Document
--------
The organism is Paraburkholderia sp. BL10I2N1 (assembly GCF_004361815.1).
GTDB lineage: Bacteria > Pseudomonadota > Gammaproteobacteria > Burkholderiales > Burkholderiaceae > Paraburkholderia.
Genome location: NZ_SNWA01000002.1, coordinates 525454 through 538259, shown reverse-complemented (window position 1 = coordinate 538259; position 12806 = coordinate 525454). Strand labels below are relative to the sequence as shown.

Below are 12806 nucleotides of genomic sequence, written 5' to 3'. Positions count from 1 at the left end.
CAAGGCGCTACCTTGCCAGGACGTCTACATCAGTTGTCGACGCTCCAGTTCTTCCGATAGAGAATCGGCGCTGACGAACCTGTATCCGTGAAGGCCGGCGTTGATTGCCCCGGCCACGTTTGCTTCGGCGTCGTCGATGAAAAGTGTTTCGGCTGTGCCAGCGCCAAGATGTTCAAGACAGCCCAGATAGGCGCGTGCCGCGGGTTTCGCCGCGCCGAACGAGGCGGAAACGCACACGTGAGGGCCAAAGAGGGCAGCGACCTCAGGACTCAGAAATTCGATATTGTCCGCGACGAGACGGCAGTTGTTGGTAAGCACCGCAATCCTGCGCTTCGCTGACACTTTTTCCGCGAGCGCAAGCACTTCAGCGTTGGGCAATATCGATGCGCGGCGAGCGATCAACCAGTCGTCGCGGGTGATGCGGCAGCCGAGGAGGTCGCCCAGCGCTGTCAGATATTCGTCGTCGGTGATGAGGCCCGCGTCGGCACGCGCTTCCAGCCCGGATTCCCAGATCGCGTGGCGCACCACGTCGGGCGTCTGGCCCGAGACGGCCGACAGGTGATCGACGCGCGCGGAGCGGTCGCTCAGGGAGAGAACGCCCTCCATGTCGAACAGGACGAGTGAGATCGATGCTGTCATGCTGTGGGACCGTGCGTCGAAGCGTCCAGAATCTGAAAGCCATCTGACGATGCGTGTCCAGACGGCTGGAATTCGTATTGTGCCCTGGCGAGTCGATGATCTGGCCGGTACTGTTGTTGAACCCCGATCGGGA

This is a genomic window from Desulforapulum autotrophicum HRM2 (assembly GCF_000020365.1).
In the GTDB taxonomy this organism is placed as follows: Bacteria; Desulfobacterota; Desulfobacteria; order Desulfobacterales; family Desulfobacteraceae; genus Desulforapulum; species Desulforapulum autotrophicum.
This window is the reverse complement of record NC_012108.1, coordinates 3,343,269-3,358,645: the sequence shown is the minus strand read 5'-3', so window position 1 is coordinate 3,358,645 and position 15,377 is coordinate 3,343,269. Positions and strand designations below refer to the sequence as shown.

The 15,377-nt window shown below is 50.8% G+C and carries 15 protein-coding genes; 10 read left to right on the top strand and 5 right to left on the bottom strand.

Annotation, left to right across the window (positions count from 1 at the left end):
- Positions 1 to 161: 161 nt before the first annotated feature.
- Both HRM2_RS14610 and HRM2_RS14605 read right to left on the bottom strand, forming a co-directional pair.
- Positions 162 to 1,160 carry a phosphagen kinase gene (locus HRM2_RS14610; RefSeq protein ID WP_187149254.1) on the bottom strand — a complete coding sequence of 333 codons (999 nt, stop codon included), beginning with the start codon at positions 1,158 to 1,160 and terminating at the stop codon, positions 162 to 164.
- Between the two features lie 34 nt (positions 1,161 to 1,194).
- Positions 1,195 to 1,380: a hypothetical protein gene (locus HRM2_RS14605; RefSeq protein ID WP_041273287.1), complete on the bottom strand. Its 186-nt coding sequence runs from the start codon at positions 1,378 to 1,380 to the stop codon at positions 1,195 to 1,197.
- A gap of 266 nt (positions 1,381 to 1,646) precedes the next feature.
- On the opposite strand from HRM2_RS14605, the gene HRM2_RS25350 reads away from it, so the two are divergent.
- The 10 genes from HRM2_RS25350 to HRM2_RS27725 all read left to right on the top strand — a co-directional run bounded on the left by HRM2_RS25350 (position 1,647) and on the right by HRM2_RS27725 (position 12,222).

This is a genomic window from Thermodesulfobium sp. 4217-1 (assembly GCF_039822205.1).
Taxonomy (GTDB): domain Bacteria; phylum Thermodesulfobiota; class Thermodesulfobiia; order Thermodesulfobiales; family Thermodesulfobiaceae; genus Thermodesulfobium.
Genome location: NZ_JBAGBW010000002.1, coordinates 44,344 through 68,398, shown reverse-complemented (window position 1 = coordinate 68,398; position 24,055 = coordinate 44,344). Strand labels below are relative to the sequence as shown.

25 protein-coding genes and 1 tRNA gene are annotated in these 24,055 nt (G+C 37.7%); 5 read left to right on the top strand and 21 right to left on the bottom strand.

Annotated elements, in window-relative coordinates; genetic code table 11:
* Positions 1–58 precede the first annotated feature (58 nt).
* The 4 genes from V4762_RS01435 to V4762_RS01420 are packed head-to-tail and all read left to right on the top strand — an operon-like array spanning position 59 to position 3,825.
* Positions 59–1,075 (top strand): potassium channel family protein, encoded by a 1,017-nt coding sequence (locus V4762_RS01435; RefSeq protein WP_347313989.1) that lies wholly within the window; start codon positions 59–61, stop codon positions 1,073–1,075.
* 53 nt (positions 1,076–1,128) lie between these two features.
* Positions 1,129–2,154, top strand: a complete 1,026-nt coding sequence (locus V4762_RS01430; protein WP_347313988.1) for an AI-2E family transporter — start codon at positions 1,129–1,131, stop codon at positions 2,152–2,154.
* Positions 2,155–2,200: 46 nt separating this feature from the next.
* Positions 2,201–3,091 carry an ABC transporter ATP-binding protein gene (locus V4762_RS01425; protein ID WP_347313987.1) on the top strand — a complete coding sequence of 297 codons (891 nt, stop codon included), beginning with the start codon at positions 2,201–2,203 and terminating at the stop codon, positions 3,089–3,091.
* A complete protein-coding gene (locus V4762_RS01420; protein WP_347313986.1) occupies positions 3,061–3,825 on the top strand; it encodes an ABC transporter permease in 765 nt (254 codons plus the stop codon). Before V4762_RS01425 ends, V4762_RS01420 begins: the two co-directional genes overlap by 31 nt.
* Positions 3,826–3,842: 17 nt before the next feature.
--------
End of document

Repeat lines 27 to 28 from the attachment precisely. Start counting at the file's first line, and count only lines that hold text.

* 53 nt (positions 1,076–1,128) lie between these two features.
* Positions 1,129–2,154, top strand: a complete 1,026-nt coding sequence (locus V4762_RS01430; protein WP_347313988.1) for an AI-2E family transporter — start codon at positions 1,129–1,131, stop codon at positions 2,152–2,154.